The Bill Is Passed [03-22-10]

Filed under: Industry Updates — Editor @ 9:18 am

The House passed the Senate’s health care reform proposal (H.R. 3590) late last night by a vote of 219-212.  All Republicans and 34 House Democrats voted against the bill.  Then, House Democrats followed this significant vote by passing its reconciliation package, entitled the Health Care and Education Affordability Reconciliation Act of 2010 (H.R. 4872), by a vote of 220-211.  These votes followed several hours of lively debate and without use of the “self-executing” rule that was argued ad nauseam over the past week.  

I got your back Nancy!

Because the House reconciliation package of H.R. 4872 encompasses a number of budget-related modifications to the as-passed Senate bill, this reconciliation package must now go to the Senate for adoption.  Senate Democrats will need 51 votes to incorporate these modifications before the bills can be sent to President Obama for signature.  Senate Majority Leader Harry Reid (D-NV) has committed to House Speaker Nancy Pelosi (D-CA) that he has sufficient votes to pass the reconciliation package.

Yesterday’s vote followed a deal between President Obama and several Representatives led by Bart Stupak (D-MI) that purportedly provided the Representatives the safeguards they sought regarding Federal funding for abortions.  It was this deal that likely resulted in the passing vote margin.  As part of the deal, President Obama will execute an Executive Order that outlines the safeguards to which he agreed.  The Executive Order’s draft language as released yesterday provides in part:

Have I got a deal for you Bart

Have I got a deal for you Bart

…it is necessary to establish an adequate enforcement mechanism to ensure that Federal funds are not used for abortion services (except in cases of rape or incest, or when the life of the woman would be endangered), consistent with a longstanding Federal statutory restriction that is commonly known as the Hyde Amendment. The purpose of this Executive Order is to establish a comprehensive, government-wide set of policies and procedures to achieve this goal and to make certain that all relevant actors – Federal officials, state officials (including insurance regulators) and health care providers – are aware of their responsibilities, new and old.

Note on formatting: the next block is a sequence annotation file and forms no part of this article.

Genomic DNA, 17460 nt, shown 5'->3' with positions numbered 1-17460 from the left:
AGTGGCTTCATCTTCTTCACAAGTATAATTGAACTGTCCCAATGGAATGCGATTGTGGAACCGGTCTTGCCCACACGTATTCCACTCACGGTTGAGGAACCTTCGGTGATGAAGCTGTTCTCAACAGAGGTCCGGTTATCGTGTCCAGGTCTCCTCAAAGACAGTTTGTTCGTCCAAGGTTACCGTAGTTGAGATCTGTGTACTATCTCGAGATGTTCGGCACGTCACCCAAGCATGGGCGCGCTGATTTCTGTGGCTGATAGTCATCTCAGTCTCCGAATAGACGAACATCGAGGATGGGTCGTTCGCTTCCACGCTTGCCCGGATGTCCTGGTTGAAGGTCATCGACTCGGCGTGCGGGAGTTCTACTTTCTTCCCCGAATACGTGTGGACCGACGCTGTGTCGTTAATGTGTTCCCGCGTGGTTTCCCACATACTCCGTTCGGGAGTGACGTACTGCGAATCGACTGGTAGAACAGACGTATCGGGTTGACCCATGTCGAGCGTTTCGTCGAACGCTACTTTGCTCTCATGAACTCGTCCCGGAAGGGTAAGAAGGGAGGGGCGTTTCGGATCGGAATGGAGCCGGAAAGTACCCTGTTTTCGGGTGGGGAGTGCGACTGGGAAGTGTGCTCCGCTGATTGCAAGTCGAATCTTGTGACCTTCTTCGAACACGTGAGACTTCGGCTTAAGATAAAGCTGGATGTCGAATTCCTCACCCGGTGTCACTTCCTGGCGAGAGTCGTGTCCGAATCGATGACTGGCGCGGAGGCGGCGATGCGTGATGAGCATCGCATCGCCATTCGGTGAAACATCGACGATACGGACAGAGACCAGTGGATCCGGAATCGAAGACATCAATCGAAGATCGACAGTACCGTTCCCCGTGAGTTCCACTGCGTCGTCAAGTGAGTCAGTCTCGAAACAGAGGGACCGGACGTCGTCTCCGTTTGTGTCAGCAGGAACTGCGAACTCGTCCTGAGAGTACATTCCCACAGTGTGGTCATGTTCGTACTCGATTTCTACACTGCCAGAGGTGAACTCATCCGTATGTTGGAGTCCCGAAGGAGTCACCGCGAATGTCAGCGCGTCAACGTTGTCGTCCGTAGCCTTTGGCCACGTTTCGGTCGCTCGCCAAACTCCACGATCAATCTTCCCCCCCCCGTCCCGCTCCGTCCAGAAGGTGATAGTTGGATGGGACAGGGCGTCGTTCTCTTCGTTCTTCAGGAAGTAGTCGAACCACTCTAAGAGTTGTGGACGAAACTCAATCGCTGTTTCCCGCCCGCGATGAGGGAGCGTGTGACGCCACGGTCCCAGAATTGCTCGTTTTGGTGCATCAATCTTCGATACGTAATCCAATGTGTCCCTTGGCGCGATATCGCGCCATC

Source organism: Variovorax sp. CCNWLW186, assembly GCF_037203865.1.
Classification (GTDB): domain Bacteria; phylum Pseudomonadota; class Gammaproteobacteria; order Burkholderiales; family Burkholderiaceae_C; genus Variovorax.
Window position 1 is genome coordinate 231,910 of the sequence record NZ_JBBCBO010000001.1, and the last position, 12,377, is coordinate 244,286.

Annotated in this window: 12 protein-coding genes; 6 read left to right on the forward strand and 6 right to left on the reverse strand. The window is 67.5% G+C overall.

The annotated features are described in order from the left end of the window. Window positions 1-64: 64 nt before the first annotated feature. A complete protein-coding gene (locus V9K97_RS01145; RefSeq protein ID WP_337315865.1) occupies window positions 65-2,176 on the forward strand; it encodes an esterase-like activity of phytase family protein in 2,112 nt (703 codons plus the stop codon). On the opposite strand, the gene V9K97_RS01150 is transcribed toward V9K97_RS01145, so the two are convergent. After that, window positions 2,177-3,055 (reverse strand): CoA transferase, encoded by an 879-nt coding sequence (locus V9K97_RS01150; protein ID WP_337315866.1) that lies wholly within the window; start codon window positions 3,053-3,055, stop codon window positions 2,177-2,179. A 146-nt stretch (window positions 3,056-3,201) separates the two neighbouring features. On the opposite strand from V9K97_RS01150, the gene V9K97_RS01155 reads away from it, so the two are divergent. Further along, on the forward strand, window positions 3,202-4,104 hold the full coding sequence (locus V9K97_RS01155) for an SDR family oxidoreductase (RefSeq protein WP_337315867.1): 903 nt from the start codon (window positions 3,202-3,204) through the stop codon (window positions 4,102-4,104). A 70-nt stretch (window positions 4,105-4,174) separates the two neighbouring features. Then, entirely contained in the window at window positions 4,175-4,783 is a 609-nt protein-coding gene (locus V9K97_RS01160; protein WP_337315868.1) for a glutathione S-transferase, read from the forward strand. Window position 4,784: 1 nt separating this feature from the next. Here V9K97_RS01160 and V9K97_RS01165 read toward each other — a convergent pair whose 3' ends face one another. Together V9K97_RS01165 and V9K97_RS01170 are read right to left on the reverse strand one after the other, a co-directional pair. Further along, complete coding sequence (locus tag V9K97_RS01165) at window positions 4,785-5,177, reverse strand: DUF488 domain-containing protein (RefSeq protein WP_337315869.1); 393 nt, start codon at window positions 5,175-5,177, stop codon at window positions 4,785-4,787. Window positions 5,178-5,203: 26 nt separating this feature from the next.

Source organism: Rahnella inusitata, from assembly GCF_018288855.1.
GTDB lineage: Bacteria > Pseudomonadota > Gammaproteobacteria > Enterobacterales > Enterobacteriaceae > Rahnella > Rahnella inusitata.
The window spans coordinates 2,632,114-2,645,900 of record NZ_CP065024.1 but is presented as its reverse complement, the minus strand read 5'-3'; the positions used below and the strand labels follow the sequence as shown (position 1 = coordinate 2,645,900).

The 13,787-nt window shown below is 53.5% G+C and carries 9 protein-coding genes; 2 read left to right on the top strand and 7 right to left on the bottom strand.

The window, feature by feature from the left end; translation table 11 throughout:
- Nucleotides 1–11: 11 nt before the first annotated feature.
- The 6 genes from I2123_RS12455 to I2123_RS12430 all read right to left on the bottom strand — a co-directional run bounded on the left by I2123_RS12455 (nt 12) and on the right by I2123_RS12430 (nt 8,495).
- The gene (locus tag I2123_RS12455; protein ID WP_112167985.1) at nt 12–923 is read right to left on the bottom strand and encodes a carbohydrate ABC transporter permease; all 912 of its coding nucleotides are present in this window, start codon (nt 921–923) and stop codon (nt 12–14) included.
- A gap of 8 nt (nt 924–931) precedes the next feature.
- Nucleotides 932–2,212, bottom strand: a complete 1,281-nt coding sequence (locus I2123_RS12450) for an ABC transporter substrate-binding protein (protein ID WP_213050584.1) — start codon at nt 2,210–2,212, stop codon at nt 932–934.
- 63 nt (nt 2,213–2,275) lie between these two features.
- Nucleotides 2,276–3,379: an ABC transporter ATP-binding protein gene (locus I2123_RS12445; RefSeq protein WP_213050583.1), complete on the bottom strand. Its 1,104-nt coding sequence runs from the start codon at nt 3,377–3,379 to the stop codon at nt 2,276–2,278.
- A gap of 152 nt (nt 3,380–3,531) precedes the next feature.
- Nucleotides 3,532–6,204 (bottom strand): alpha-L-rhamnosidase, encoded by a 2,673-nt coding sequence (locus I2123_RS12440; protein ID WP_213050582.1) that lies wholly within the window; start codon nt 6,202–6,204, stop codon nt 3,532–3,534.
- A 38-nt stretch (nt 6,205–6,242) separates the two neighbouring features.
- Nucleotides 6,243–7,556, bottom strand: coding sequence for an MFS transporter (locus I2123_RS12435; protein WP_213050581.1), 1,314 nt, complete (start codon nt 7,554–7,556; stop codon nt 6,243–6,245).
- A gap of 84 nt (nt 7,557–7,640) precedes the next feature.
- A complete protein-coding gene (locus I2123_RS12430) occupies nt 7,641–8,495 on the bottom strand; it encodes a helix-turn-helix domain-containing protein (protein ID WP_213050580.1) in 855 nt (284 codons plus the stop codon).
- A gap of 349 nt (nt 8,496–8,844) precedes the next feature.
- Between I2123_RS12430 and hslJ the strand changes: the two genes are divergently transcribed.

But the health care reform process is not over.  In addition to the Senate needing to adopt the House’s reconciliation package, Republican leadership and interested others have indicated that legal challenges should be expected.  These legal challenges will likely focus on the constitutionality of various provisions in the bills.  Legal challenges may even come from various states who believe that the individual mandate provisions are unconstitutional.  Legislation is either pending or recently passed in as many as 36 states that either declares the individual mandate provisions as illegal or requires the respective states to sue the Federal government.

If the Senate adopts the House’s reconciliation package, and once President Obama signs the legislation, there are a number of provisions that are effective immediately.

This post courtesy of Hall Render.

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